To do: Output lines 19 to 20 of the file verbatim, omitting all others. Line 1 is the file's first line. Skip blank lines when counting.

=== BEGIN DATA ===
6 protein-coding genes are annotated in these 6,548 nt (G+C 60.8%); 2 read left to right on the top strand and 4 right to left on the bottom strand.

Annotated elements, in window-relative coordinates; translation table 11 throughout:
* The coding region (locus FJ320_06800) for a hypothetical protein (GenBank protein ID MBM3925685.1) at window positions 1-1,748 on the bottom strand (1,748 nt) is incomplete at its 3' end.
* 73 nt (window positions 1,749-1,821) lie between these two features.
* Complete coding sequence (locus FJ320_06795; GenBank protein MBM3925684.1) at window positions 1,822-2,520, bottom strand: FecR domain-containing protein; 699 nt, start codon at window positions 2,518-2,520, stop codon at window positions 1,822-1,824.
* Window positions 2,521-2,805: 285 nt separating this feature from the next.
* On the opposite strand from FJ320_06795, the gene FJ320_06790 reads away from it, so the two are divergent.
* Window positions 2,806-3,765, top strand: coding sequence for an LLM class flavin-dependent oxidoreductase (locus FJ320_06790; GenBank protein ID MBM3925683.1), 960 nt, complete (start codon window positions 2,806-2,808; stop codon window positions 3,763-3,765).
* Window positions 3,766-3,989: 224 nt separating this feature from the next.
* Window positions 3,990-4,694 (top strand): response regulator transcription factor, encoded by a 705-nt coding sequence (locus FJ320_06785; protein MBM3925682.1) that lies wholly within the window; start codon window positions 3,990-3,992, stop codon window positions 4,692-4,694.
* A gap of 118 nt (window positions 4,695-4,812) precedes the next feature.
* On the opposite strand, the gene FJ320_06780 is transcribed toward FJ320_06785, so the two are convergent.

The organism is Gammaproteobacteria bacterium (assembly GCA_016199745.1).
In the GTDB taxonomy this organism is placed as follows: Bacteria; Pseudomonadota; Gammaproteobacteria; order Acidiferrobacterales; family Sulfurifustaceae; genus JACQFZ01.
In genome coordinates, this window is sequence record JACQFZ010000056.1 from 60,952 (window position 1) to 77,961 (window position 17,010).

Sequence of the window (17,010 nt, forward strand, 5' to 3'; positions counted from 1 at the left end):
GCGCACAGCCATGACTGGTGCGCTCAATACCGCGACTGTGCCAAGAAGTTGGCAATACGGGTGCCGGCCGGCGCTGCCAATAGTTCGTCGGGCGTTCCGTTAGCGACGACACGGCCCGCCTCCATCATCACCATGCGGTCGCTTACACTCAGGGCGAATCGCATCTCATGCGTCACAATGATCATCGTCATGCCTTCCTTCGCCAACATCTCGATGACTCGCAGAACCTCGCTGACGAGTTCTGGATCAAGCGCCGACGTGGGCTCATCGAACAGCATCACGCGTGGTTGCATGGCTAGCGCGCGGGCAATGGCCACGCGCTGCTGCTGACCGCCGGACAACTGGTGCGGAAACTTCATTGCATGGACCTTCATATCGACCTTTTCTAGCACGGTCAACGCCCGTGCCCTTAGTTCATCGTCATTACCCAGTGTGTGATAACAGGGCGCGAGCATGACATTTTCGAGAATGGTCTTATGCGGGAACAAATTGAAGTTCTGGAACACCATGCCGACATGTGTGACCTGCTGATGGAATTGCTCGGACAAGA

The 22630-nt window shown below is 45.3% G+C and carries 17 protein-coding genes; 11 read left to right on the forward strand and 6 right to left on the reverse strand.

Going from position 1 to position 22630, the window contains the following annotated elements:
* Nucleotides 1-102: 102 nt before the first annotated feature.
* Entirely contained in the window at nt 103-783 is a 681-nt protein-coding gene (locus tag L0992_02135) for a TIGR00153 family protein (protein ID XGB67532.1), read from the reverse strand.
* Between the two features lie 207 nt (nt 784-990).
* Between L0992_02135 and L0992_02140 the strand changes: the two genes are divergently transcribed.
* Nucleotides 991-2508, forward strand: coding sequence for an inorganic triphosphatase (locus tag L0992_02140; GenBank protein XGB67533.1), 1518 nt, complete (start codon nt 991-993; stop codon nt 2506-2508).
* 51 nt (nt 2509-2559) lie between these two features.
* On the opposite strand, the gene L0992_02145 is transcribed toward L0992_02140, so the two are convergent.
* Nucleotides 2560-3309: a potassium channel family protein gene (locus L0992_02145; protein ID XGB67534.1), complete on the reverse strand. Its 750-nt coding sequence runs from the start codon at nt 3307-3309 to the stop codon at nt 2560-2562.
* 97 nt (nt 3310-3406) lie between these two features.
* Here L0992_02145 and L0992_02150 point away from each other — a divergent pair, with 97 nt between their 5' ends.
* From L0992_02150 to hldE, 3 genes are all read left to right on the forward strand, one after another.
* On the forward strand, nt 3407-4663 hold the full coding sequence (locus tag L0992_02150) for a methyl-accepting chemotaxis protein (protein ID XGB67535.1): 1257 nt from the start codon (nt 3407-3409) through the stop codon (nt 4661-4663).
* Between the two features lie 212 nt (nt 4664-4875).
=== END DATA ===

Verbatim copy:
Going from position 1 to position 22630, the window contains the following annotated elements:
* Nucleotides 1-102: 102 nt before the first annotated feature.